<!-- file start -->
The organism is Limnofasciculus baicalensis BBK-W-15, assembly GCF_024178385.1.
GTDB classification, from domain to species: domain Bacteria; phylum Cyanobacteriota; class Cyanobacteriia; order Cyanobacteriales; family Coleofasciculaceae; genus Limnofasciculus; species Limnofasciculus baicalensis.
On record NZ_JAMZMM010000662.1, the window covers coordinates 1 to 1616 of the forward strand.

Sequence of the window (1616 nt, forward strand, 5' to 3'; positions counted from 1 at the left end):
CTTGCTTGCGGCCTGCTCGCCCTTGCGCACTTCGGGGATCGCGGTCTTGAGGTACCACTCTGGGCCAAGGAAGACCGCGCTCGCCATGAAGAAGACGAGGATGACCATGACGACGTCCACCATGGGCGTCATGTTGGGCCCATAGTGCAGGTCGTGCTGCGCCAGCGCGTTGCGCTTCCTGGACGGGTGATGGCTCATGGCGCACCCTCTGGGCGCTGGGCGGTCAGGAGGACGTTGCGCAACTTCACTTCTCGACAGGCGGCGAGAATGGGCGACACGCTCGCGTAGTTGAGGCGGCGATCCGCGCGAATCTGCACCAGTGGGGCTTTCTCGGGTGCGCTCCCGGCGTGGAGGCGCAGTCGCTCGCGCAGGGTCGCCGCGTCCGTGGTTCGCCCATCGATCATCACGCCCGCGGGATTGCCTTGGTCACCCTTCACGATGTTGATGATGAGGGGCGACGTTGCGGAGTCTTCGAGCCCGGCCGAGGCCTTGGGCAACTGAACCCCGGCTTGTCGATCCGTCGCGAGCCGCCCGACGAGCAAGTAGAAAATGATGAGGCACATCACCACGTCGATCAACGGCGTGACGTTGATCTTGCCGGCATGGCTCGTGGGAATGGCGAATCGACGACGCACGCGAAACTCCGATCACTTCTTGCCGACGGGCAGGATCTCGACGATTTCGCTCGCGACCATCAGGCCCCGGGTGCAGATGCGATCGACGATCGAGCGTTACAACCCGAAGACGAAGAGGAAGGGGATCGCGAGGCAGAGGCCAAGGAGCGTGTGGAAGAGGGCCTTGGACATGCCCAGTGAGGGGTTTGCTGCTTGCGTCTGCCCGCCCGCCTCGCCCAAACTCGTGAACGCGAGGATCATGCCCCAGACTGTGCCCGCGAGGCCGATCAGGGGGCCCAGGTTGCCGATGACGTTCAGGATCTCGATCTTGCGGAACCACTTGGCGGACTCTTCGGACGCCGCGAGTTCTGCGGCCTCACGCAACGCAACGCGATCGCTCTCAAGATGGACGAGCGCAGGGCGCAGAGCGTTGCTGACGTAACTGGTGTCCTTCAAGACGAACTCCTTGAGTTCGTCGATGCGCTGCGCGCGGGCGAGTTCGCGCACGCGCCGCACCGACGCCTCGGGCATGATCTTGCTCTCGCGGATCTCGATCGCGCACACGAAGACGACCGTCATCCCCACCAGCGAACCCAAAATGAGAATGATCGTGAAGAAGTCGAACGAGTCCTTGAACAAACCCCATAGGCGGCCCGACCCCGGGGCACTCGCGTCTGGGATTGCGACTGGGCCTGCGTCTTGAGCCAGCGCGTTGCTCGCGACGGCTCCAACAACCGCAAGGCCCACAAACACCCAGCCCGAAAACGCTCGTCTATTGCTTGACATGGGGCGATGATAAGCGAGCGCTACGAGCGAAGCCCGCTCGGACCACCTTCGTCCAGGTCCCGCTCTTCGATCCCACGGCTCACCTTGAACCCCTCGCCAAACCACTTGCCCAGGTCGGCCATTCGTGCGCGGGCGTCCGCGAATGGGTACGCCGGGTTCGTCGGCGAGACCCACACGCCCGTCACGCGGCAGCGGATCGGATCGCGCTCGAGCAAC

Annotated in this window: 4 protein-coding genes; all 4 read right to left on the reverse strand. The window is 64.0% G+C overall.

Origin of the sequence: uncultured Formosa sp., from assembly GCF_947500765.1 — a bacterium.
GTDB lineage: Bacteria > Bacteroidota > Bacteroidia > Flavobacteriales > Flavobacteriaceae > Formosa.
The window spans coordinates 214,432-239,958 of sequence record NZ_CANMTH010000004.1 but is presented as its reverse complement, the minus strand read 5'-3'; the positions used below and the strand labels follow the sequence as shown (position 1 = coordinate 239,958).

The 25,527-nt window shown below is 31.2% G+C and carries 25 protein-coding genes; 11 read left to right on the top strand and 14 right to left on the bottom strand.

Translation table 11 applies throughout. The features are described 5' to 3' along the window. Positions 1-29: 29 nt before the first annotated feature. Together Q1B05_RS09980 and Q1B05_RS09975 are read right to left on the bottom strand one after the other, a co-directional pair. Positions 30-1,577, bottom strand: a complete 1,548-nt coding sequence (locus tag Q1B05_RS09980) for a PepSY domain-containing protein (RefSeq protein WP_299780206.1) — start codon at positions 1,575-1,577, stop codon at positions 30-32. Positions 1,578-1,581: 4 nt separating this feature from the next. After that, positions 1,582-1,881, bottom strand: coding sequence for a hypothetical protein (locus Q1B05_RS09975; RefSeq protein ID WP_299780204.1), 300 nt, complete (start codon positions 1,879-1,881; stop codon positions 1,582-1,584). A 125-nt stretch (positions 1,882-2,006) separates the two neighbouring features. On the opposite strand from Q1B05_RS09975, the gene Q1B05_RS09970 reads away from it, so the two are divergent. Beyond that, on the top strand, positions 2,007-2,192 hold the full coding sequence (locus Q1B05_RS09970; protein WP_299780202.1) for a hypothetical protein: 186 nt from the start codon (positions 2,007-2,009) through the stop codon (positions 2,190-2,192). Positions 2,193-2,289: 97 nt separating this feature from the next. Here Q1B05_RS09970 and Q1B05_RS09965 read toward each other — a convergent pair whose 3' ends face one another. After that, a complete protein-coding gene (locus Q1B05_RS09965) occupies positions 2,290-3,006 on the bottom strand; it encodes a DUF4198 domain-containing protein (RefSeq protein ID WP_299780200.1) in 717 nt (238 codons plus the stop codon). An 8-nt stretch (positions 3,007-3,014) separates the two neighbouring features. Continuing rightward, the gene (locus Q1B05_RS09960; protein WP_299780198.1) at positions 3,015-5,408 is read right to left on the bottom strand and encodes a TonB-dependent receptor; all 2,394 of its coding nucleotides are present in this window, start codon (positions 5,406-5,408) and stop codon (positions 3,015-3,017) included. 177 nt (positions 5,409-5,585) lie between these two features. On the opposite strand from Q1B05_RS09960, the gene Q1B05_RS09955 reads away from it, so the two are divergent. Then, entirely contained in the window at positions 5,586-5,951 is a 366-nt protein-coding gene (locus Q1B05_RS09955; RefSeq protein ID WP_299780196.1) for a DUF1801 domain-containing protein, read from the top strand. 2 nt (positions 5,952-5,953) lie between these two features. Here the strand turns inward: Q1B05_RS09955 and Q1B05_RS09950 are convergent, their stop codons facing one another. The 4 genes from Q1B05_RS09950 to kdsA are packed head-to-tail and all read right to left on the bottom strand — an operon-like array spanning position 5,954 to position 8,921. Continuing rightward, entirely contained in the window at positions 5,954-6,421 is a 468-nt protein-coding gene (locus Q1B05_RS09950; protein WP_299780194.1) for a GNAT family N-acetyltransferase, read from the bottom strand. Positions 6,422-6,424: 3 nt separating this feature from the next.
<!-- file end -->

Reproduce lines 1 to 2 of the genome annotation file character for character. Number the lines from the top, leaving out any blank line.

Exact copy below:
The organism is Limnofasciculus baicalensis BBK-W-15, assembly GCF_024178385.1.
GTDB classification, from domain to species: domain Bacteria; phylum Cyanobacteriota; class Cyanobacteriia; order Cyanobacteriales; family Coleofasciculaceae; genus Limnofasciculus; species Limnofasciculus baicalensis.